Action item: Take the lead changing the mental model and priorities of the traditional supply chain strategy in your business. Think “end to end” and “patient back to supply.” Think about the business operating model and what needs to change to eliminate data silos, connect end-to-end processes, and manage data. As the supply chain leader, you are in a privileged leadership position to see the end-to-end implications of patient-driven orchestration operations and lead the transformation, even if it’s only thought leadership to start. Make sure your approach is “end to end” and “cross-functional” and not siloed.
2. Lack of actionable visibility
As evidenced by the current crises surrounding COVID-19 test kits and their availability, traceability, and security, it is clear the visibility of products, supplies, services, and capacity is fragmented and disconnected. It is hard to orchestrate efficient, secure, and reliable OTIF services to the patient. This leads to discontinuous end-to-end orchestration of patient outcomes with long response times and delays and results in reactive, after-the-effect visibility and makes patient care ineffective. That is the last thing we want in times of patient need. To add complexity, this scenario extends to all partners and countries in the global healthcare network. Point-to-point systems, integration, data silos and traditional EDI no longer scale to meet the needs of the patient-driven healthcare network.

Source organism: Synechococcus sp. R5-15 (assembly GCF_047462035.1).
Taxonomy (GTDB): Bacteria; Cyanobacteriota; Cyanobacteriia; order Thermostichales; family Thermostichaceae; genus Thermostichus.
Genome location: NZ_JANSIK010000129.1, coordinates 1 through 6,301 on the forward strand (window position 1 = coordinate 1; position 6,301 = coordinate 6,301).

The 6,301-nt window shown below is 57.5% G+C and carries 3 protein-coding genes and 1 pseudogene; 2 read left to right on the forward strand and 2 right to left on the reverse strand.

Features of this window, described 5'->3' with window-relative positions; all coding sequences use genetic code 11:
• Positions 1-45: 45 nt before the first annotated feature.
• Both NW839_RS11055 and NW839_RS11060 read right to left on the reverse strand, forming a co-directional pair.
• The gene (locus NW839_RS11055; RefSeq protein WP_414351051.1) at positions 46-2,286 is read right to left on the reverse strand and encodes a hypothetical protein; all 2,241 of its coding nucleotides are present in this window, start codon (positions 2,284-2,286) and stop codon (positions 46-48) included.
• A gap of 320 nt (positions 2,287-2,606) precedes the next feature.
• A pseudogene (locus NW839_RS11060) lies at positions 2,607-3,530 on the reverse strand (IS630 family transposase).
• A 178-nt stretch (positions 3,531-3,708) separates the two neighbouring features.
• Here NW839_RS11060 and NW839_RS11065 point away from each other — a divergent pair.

Action item: Supply chain leadership must orchestrate investigations into new enabling technology capabilities together with technology and digital transformation leaders to find a new digital platform that will support the new healthcare business and partner network operating model. Investigate patient data, patient usage, and market insights to surface and analyze the data and visibility needed for collaborative supply chain and business operations and, most importantly, to ultimately orchestrate desired patient outcomes. This is the time for the business to aggressively investigate digitalization of the business and transform business working practices and capabilities by 1000%, not just 1-10%. At last, “digitalization with a purpose” beyond just deploying new digital technology projects.
3. Patient safety and security risks
Patient safety, security, and the regulatory compliance of products are at risk because of the fragmentation of end-to-end processes between supply and patients. These risks and disconnects can disrupt, prevent, and constrain the orchestration of critical patient outcomes and even put patient’s lives at risk.
Security risks will likely become a significant factor as we globally prepare to deploy hundreds of millions of COVID-19 test kits, supplies, service infrastructure for testing, and also manage and secure confidential patient test data, and then ultimately distribute vaccines. This is the time when “actors with bad intent” will rear their ugly heads and use sophisticated schemes and false claims to produce and distribute counterfeit goods and services. We need to build in the visibility and security to prevent this from happening.
Be sure to read part two of this article, where I explain how supply chain leaders can get started down the path of transforming their supply chain capabilities and organizations and start unlocking patient value, rather than just complying with enforced regulations.
Roddy Martin is chief digital strategist at TraceLink.